-- Abbey Ramirez-Bodley knew she wanted a vintage-style wedding gown for her Oct. 27 wedding, but she wasn’t able to find one she loved within her budget.
“I looked and looked and looked and the ones I liked were outrageously expensive,” the 22-year-old newlywed from Tulsa, Okla., told ABC News.
That’s when the creative bride came up with a much more personalized plan -- crocheting her own dress.
“I came across a girl that had kind of done the same thing and also had crocheted doilies, but I think it was short and didn’t have sleeves,” she recalled. “I showed the picture to my aunt and asked her if it was possible to do something like that. She taught me to crochet when I was four or five. We didn’t have a pattern. It was a lot of guesswork.”
Ramirez-Bodley and her aunt, Jennifer Wollard, ultimately spent eight months working on the gorgeous gown, making individual crocheted doilies in their own time and then reuniting to piece them together, which proved much more difficult than expected.
“It’s all hand-sewn, and we started on the skirt,” the bride explained. “Then we went to the top, then we had to improvise the band to give it shape a little bit. By that point it was getting pretty heavy so we had to come up with a solution to stabilize it a little bit. [Wollard] used a see-through fabric to base it around the sleeves and straps to give it that base and sturdiness it needed.”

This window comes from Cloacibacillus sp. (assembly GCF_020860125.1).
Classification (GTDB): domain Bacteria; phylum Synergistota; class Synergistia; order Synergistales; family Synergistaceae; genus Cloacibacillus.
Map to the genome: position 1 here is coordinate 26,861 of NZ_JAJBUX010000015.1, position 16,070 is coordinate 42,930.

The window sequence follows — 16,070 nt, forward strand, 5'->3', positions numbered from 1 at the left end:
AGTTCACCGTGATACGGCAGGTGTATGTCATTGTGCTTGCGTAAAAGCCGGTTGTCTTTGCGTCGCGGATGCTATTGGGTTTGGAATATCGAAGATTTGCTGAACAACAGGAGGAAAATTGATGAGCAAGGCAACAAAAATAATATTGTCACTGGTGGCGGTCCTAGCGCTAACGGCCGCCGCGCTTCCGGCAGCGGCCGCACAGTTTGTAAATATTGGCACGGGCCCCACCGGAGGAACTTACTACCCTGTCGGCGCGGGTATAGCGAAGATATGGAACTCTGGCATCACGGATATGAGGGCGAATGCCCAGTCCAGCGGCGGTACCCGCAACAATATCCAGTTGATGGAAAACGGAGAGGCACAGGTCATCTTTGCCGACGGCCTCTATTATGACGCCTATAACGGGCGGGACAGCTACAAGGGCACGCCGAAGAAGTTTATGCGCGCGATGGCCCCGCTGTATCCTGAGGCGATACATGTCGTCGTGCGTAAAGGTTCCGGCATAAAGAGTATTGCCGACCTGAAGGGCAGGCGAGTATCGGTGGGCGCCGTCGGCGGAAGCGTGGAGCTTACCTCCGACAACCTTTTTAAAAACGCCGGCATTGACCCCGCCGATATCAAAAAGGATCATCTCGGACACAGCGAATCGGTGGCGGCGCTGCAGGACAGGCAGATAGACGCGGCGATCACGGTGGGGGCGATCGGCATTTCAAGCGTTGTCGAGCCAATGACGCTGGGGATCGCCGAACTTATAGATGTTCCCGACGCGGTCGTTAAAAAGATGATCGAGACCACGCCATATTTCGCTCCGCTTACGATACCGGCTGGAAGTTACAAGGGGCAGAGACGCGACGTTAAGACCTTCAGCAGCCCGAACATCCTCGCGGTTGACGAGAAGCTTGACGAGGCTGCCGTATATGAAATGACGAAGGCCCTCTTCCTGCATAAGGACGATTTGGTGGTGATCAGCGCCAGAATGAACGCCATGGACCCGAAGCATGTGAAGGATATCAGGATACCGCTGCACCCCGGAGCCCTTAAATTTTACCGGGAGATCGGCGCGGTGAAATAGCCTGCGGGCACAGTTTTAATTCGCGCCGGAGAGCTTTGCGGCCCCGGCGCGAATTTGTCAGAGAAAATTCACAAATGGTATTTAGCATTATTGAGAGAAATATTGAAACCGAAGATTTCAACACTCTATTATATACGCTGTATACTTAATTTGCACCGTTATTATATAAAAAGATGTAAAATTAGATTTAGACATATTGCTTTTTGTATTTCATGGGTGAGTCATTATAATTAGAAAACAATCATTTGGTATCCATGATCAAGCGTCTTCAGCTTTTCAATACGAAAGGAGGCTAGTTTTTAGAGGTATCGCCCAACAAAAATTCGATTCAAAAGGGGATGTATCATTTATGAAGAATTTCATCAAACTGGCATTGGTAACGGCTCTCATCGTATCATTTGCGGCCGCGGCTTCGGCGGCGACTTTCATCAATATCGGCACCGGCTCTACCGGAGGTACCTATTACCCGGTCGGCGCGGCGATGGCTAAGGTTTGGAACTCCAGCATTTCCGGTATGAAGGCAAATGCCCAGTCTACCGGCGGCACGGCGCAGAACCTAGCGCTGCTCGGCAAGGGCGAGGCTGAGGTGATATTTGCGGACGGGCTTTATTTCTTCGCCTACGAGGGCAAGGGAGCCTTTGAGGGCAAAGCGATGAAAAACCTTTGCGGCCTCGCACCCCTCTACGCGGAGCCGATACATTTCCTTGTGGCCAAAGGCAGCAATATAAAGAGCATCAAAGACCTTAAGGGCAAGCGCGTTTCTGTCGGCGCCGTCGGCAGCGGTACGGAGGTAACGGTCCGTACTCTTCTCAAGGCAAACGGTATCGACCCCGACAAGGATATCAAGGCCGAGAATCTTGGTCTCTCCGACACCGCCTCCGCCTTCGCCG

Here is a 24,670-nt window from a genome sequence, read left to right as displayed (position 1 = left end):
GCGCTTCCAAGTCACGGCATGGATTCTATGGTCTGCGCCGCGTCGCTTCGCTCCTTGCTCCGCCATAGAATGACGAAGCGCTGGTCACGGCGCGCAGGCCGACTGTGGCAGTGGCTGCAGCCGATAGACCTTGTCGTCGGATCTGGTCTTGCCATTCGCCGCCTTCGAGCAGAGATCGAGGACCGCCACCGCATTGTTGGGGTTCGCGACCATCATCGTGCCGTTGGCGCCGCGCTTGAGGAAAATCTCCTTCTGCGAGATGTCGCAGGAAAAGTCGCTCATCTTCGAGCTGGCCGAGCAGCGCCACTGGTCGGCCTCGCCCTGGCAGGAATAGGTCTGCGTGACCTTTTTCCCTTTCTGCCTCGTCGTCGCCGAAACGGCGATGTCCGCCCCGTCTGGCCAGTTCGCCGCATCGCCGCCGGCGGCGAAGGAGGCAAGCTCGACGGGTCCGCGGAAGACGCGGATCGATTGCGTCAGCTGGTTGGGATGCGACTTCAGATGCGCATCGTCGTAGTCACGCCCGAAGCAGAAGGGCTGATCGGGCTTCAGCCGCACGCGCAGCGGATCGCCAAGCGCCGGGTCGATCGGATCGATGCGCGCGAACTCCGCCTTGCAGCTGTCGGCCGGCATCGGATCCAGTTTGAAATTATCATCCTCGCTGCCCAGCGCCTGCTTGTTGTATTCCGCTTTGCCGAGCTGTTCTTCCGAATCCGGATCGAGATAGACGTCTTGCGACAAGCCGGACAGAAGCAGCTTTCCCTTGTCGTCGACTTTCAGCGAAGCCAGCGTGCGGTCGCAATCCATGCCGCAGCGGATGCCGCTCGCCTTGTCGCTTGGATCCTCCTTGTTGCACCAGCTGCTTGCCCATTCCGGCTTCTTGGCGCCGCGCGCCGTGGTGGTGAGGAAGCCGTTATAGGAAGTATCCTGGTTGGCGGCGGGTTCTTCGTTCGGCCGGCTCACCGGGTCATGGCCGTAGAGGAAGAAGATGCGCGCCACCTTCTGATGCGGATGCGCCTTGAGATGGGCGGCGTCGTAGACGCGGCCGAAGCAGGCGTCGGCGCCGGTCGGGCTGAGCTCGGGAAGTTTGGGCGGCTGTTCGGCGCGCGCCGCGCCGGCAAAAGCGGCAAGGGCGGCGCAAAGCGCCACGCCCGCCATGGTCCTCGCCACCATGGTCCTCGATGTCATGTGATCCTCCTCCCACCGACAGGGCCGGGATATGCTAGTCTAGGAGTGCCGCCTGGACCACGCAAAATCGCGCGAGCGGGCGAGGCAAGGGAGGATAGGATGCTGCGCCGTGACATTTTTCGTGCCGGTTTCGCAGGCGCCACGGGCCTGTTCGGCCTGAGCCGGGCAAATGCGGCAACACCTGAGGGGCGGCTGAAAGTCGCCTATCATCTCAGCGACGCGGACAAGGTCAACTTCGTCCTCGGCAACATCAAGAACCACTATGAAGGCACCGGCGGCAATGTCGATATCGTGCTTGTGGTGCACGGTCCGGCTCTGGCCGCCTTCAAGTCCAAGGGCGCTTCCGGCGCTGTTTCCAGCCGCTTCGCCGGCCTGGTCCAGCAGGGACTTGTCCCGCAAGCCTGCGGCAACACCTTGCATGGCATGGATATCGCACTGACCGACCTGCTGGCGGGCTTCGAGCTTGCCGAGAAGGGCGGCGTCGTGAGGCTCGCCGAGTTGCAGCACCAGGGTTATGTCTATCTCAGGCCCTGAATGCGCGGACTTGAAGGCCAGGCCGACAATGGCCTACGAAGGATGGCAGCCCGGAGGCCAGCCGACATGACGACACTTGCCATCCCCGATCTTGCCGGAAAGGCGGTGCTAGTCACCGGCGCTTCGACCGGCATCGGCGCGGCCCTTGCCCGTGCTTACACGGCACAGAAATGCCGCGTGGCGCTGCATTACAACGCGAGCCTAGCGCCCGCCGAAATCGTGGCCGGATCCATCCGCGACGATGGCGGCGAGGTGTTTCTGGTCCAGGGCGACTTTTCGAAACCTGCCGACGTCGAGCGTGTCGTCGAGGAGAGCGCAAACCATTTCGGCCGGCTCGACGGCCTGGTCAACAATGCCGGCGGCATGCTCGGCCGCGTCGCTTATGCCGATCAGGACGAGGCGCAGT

The hardest part about the entire homemade project was easily the sleeves.
“The sleeves were a nine-hour day,” said Ramirez-Bodley. “The bad thing about that was I had already crocheted all the doilies. But figuring out how to lay them around the armpit and getting the right length was hard. It was really hard. It was the longest stretch we sat down together and worked on it.”
But the ladies did finally finish, adding a “wavy boarder around the bottom” as a final effect.
How much did all that yarn ended up costing?
“I don’t think we spent more than $70 on yarn so that wasn’t too bad. I had a lot of coupons,” she said.
How much yarn was used to complete her bridal masterpiece?
“Two miles and 1,400 yards of yarn,” said Ramirez-Bodley. “The rolls we buy have how many yards it is, and I took how many yards we used and charted it into miles. Once you invest so much time in that, you want to know. I don’t want people to think this is something we just whipped up in no time. Without a pattern it was really difficult. We were just as amazed as everybody else.”
The dress was a surprise for a lot of her wedding guests who were mesmerized by its intricacy and attention to detail.
“Everybody loved it,” she said. “A few people kept my aunt tied up all night asking questions about it.”
Although her now husband had seen the dress while it was in the works, the final reveal on the big day in was still an overwhelming moment.
“When I told him I was going to do this he said he didn’t think it would work,” Ramirez-Bodley recalled. “He was amazed by the final piece of it. But anybody that knows me knows that I would choose this over a bought dress.”